Mar 30, 2019 07:35 Asia/Tehran [Updated: Sep 18, 2019 15:34 Asia/Tehran]

Million protesters took to the streets of Algiers on Friday to demand the resignation of long time President Abdelaziz Bouteflika.

Iran Press/Africa: Friday's march was the biggest one since unrest erupted six weeks ago.

The turnout came days after the military called for the aging leader’s removal to end a growing political crisis. 

The protests have been largely peaceful but have put pressure on the army to act. Some witnesses estimated the number of people on the streets on Friday at around one million, but authorities said the number was lower, Reuters reported.

While many people resent the power held by Bouteflika and his shrinking inner circle, they also reject the idea of army intervention in civilian political life.

The army chief of staff, Lieutenant General Ahmed Gaed Salah, on Tuesday asked the Constitutional Council to rule whether the ailing 82-year-old president was fit for office.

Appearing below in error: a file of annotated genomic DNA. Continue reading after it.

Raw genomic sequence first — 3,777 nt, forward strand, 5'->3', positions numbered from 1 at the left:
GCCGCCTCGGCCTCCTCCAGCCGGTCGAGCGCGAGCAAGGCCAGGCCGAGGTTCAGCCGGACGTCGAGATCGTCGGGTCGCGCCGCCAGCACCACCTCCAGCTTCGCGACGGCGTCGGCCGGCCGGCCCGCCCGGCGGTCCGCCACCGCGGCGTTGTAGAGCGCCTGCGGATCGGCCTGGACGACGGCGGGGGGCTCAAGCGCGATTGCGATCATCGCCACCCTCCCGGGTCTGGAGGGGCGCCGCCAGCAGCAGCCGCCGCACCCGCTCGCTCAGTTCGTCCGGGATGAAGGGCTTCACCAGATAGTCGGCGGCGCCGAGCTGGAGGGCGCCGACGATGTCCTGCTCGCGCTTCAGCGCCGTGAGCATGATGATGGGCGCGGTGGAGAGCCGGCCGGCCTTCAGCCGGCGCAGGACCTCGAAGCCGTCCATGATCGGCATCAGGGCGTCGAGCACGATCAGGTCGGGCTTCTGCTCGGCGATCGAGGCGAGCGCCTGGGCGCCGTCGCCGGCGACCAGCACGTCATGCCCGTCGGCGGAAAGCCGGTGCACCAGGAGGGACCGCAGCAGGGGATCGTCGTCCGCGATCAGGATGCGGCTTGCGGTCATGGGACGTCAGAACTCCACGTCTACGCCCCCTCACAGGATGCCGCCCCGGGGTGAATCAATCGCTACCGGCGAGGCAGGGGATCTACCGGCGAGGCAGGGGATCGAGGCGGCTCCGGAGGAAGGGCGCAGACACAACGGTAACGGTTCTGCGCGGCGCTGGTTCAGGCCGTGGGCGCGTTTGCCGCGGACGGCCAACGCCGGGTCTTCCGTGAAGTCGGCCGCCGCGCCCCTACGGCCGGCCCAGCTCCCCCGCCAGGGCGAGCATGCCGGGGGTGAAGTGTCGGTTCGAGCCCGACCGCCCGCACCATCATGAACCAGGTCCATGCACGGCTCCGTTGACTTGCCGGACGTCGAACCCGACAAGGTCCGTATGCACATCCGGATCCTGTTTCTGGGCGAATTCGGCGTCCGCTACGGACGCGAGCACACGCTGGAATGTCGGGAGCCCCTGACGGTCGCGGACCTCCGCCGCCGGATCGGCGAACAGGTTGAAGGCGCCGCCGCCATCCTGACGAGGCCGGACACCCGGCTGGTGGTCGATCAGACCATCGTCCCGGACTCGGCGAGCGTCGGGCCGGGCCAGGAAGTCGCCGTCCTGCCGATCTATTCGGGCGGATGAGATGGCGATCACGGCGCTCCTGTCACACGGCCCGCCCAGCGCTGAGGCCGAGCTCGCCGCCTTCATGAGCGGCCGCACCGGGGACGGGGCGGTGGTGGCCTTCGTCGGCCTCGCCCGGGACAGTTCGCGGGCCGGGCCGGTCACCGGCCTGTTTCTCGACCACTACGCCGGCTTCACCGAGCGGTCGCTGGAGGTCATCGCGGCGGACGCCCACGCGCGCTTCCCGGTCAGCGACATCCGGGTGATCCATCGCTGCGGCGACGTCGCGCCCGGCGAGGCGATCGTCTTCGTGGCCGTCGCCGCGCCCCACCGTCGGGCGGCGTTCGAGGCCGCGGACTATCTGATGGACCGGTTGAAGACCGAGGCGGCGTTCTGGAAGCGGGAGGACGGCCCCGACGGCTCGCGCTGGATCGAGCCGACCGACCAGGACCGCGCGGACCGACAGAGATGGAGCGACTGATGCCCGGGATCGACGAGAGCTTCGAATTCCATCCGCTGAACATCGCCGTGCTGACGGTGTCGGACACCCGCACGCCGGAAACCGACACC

Salah’s call for Bouteflika to step down was a clear reminder to Algerians that the army intends to retain its vast influence in national affairs.

Bouteflika established himself in the early 2000s by ending a civil war that had claimed 200,000 lives. But he has rarely been seen in public since suffering a stroke in 2013, and now faces the biggest crisis of his 20 years in power.

Algeria has long been dominated by veterans of the 1954-1962 independence war against France, but many now see these as too old and out of touch.

The protesters want to replace the establishment with a new generation capable of modernizing the oil-dependent state and giving hope to a young population impatient for a better life.

In the latest blow, one of Bouteflika’s few remaining influential supporters, leading businessman Ali Haddad, resigned as head of the influential FCE business forum.

Under the constitution, the chairman of parliament’s upper house, Abdelkader Bensalah, would serve as caretaker president for at least 45 days if Bouteflika stepped down. There is, however, no obvious long-term successor. 101/211/205

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